The New Vision for Belt and Road

With over 150 countries and international organizations participating in the Belt and Road, the initiative will be built into a more open and innovative one. 

Compared with nine years ago, when the Belt and Road Initiative (BRI) was first proposed, the current international landscape has greatly changed with both favorable and unfavorable factors popping up for cooperation on the initiative. More and more countries are now supporting and embracing the vision. It is estimated that nearly 80 percent of the countries that have diplomatic relations with China have joined in. As of July 2021, 140 countries and 32 international organizations had become participants in the initiative, which has become truly global, spanning Asia, Europe, Africa, and South America. 

At the same time, the global situation has also become more complex. The new round of science and technology revolution has intensified competition among countries. There are also the fallouts of climate change and the COVID-19 pandemic. The pandemic brought some Belt and Road projects to a halt for a time, and climate change issues mean some areas of the initiative have to be adjusted, which will need extra time and effort. In addition, some Western forces have spared no effort to stigmatize the BRI, which has actually blocked the advancement of the initiative abroad to some extent as a result.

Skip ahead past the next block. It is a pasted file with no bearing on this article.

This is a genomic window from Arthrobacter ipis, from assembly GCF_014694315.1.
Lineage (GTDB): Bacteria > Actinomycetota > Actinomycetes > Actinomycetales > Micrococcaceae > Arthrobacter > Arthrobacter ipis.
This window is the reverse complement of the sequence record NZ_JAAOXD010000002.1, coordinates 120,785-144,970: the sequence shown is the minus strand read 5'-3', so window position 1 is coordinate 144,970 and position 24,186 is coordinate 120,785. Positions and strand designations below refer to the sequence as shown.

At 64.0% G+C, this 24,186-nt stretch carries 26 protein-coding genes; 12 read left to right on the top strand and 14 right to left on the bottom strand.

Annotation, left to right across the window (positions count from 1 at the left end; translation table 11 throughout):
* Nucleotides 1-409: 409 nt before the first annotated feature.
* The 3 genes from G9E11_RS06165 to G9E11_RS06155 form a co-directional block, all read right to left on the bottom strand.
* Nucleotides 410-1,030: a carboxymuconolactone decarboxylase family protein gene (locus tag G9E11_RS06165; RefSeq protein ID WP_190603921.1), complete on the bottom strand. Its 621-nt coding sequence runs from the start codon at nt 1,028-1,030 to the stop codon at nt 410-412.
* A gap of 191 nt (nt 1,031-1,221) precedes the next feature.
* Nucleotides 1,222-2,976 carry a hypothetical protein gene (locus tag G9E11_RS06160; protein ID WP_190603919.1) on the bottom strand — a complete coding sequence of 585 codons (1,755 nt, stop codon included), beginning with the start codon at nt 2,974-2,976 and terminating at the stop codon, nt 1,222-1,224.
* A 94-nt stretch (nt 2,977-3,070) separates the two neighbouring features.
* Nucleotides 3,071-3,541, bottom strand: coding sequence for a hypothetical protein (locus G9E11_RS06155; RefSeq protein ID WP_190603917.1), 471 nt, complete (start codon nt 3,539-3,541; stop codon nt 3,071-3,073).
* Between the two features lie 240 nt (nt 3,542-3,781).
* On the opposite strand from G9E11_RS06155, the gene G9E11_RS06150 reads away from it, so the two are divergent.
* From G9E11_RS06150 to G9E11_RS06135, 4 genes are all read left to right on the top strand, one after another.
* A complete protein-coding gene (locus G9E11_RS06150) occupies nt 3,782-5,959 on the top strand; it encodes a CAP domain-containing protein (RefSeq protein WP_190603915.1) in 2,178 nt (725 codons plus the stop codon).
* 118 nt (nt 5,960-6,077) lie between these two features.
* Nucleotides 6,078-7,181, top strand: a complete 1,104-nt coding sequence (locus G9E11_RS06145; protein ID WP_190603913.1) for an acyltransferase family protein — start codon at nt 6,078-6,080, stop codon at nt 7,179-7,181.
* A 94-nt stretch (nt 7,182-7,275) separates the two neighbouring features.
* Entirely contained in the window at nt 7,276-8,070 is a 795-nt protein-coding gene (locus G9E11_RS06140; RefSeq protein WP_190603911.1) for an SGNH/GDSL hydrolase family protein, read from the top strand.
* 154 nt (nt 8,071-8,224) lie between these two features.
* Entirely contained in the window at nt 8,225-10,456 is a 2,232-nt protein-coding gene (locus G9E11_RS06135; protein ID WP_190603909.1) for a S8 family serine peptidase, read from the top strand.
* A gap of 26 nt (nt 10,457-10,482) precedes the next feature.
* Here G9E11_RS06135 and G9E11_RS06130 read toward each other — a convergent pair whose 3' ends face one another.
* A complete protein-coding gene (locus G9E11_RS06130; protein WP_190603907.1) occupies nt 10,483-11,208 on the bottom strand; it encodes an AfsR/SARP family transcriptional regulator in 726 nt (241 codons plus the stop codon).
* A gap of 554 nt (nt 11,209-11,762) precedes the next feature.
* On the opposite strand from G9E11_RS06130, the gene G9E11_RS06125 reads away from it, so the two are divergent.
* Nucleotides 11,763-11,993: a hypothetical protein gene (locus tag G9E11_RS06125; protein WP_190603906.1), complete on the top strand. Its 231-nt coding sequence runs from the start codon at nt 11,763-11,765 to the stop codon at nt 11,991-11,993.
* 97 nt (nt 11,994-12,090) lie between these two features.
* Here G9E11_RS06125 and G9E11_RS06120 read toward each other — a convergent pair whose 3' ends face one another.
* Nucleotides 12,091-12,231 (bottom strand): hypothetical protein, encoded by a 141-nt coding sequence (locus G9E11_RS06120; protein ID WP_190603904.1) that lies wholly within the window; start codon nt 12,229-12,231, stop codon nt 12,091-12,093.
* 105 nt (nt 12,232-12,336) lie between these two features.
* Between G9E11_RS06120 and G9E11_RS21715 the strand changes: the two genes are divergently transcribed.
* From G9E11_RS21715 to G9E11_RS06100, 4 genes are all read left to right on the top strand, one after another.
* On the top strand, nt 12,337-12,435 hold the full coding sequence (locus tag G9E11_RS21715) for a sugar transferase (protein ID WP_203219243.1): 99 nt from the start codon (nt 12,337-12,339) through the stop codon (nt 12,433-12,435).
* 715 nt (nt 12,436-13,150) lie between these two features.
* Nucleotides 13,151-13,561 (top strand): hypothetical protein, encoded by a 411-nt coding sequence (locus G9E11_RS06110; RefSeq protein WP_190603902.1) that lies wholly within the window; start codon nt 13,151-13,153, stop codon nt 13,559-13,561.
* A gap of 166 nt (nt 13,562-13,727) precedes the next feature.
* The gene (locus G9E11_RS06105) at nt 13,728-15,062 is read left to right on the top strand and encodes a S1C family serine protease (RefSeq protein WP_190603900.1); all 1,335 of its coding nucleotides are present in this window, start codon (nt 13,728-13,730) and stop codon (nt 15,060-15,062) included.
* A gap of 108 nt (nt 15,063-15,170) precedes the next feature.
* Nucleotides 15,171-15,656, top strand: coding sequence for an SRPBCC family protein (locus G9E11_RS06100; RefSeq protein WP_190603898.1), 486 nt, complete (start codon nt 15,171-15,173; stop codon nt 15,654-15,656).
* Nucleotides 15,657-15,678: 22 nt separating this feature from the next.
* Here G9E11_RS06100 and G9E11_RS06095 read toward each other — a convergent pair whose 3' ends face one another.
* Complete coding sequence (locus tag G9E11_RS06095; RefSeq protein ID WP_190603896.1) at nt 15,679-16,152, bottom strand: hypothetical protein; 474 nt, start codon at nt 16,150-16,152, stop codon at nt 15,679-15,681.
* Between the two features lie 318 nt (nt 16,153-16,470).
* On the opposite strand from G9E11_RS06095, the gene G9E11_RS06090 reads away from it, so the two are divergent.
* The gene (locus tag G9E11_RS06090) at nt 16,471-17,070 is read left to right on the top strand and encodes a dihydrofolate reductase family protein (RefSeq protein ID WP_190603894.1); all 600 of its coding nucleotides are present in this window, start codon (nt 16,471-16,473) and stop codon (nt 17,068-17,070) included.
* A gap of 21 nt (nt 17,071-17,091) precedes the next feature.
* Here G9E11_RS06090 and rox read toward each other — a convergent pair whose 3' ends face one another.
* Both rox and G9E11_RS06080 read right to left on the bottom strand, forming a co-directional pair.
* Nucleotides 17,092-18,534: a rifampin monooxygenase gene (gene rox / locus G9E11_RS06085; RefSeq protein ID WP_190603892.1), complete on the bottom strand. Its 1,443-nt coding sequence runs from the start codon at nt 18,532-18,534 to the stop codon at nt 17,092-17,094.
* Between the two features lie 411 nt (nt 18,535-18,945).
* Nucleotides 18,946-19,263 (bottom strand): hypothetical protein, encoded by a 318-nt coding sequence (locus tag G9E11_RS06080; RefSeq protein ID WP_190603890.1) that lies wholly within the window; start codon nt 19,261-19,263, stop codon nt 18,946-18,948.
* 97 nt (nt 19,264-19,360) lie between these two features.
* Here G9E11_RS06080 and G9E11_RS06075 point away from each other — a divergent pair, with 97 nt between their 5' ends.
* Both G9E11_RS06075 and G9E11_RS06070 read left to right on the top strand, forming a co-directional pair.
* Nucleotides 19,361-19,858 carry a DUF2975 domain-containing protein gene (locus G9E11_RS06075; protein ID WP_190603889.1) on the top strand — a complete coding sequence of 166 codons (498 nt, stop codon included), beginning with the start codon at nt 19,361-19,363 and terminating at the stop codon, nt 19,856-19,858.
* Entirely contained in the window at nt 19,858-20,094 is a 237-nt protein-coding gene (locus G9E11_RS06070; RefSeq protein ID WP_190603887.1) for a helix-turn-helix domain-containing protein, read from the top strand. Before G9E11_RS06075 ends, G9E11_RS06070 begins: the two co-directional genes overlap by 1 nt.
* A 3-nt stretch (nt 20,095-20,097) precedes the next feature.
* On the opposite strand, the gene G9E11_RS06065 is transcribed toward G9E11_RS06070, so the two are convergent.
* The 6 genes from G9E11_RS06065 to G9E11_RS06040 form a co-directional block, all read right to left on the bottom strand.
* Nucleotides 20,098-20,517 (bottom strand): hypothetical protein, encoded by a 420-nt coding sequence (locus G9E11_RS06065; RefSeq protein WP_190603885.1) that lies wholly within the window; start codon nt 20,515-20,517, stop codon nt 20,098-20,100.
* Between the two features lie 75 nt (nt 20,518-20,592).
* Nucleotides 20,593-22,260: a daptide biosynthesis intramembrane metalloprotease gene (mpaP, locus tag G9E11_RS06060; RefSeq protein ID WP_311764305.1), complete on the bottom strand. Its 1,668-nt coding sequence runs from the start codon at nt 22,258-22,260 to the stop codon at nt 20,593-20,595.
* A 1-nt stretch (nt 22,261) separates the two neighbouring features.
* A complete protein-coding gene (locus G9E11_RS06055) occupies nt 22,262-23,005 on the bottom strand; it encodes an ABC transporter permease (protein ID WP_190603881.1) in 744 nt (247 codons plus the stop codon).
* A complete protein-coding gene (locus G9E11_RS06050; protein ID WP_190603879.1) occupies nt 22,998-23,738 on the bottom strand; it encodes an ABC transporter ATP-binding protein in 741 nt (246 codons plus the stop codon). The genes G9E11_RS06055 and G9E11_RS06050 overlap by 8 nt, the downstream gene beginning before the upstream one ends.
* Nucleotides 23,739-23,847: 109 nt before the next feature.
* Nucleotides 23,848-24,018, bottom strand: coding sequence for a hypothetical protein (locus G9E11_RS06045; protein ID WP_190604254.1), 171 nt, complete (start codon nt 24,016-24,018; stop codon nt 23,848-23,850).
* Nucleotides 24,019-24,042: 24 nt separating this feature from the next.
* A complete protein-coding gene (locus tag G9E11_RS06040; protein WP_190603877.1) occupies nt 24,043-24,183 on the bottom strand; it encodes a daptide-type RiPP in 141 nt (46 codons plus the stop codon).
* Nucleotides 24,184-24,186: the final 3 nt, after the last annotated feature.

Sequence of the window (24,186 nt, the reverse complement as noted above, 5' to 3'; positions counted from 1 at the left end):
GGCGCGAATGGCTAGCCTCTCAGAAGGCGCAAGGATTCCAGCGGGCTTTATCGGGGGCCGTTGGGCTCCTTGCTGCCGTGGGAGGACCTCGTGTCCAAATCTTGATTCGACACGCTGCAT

When speaking of global connectivity, there is no better example than the world’s largest project; China’s Belt and Road Initiative (BRI). In 2017 the Digital Silk Road (DSR) was added to BRI as the “BRI in the cyberspace”.

At home in China, there have been sweeping changes as well. China has been able to eradicate absolute poverty and grow its economy despite the disruptions caused by the pandemic. Now, it is switching to a new growth model where domestic consumption is the main driving force of the economy while the GDP growth rate is being decelerated to make development stable and sustainable. In addition, China has made a commitment to achieve carbon peaking by 2030 and carbon neutrality by 2060, and will not build any more coal-fired projects abroad, which means extensive modifications in policies. 

At the third symposium on the development of the Belt and Road Initiative in Beijing on November 19, 2021, President Xi Jinping addressed the concerns about how to continue high-quality development of the BRI in the face of such changes at home and abroad, and outlined a new development vision based on deepening political mutual trust and policy dialogue. 

Future Direction 

The future development of the BRI will focus on the following pragmatic aspects. Connectivity will be a key thrust area. A better connectivity network should be created, spanning land, sea, and air transport as well as cyberspace. There should be cooperation in both traditional and new infrastructure, and rules and standards should be better aligned among participating countries.